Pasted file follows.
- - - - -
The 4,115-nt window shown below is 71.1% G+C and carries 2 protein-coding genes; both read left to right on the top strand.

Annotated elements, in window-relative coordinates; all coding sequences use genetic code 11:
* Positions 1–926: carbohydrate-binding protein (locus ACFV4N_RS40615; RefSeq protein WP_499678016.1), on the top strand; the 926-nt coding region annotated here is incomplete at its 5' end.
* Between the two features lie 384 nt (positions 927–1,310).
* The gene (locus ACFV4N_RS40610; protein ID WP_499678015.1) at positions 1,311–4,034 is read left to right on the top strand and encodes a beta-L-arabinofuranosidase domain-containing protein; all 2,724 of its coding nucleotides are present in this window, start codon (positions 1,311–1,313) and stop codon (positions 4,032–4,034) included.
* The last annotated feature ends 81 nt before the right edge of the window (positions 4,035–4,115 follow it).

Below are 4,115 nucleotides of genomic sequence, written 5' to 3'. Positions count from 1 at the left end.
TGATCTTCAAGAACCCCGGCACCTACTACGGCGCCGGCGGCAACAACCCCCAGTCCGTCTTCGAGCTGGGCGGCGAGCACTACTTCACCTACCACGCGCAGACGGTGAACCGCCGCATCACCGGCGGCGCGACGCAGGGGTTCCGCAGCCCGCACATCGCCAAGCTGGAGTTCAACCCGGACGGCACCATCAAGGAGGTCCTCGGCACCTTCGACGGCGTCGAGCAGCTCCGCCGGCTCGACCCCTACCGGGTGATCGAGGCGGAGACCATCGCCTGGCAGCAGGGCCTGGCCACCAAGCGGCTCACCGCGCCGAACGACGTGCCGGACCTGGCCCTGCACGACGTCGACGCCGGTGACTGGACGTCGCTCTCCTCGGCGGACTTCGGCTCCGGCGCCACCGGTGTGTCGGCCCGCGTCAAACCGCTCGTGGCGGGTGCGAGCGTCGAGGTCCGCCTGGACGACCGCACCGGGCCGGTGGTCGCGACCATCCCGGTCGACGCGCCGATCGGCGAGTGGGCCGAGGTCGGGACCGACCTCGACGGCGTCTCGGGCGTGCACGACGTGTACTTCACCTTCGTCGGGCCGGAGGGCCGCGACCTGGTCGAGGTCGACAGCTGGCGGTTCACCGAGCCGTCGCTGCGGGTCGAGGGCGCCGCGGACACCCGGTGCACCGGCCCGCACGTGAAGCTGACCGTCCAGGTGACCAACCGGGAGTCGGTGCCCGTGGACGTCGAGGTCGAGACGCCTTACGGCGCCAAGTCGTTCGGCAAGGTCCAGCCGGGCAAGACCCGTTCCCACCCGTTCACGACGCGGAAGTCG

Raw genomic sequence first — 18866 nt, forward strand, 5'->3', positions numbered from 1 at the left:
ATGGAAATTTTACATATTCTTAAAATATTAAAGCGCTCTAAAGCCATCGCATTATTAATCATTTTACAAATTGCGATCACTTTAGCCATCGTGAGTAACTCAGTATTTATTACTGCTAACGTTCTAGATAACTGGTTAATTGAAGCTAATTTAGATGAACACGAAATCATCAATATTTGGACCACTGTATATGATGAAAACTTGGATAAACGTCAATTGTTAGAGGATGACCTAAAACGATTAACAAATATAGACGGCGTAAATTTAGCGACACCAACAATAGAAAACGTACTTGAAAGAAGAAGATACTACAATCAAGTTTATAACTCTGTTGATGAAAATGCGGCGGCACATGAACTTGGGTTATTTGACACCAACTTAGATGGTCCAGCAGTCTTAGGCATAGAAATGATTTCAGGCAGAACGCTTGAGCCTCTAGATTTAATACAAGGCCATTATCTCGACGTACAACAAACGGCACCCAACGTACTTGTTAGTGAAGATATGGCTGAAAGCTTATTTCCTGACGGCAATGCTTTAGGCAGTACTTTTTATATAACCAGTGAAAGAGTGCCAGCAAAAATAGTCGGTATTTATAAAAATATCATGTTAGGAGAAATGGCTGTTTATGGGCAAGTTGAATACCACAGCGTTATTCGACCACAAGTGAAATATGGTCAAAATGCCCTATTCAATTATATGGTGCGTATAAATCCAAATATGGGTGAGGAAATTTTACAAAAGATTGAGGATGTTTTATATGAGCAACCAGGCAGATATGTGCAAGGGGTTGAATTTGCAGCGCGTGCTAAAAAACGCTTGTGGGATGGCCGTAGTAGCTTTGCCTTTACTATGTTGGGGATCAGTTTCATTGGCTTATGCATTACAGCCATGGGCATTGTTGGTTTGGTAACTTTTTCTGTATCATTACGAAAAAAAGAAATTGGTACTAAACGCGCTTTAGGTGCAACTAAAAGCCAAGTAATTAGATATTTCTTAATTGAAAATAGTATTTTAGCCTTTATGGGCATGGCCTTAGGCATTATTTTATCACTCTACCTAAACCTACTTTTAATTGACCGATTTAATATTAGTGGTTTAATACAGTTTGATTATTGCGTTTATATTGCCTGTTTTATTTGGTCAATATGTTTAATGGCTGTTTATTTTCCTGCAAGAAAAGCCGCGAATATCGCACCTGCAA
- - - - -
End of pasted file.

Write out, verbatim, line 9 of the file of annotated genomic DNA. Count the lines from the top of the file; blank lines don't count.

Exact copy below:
Raw genomic sequence first — 18866 nt, forward strand, 5'->3', positions numbered from 1 at the left: